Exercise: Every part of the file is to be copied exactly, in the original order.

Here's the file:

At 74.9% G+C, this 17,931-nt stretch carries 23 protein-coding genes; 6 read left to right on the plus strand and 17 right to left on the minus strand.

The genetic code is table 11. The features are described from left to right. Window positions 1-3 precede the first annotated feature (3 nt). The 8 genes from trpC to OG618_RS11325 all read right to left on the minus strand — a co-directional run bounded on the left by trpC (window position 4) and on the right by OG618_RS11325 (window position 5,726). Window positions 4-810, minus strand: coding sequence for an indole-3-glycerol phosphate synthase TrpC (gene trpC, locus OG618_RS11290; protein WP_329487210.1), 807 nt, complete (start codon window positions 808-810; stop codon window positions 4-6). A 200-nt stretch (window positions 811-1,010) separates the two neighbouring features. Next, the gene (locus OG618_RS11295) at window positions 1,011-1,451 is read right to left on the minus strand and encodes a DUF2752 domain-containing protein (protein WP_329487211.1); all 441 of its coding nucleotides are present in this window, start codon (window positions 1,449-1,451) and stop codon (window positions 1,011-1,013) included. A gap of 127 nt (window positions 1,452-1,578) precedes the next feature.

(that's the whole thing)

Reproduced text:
At 74.9% G+C, this 17,931-nt stretch carries 23 protein-coding genes; 6 read left to right on the plus strand and 17 right to left on the minus strand.

The genetic code is table 11. The features are described from left to right. Window positions 1-3 precede the first annotated feature (3 nt). The 8 genes from trpC to OG618_RS11325 all read right to left on the minus strand — a co-directional run bounded on the left by trpC (window position 4) and on the right by OG618_RS11325 (window position 5,726). Window positions 4-810, minus strand: coding sequence for an indole-3-glycerol phosphate synthase TrpC (gene trpC, locus OG618_RS11290; protein WP_329487210.1), 807 nt, complete (start codon window positions 808-810; stop codon window positions 4-6). A 200-nt stretch (window positions 811-1,010) separates the two neighbouring features. Next, the gene (locus OG618_RS11295) at window positions 1,011-1,451 is read right to left on the minus strand and encodes a DUF2752 domain-containing protein (protein WP_329487211.1); all 441 of its coding nucleotides are present in this window, start codon (window positions 1,449-1,451) and stop codon (window positions 1,011-1,013) included. A gap of 127 nt (window positions 1,452-1,578) precedes the next feature.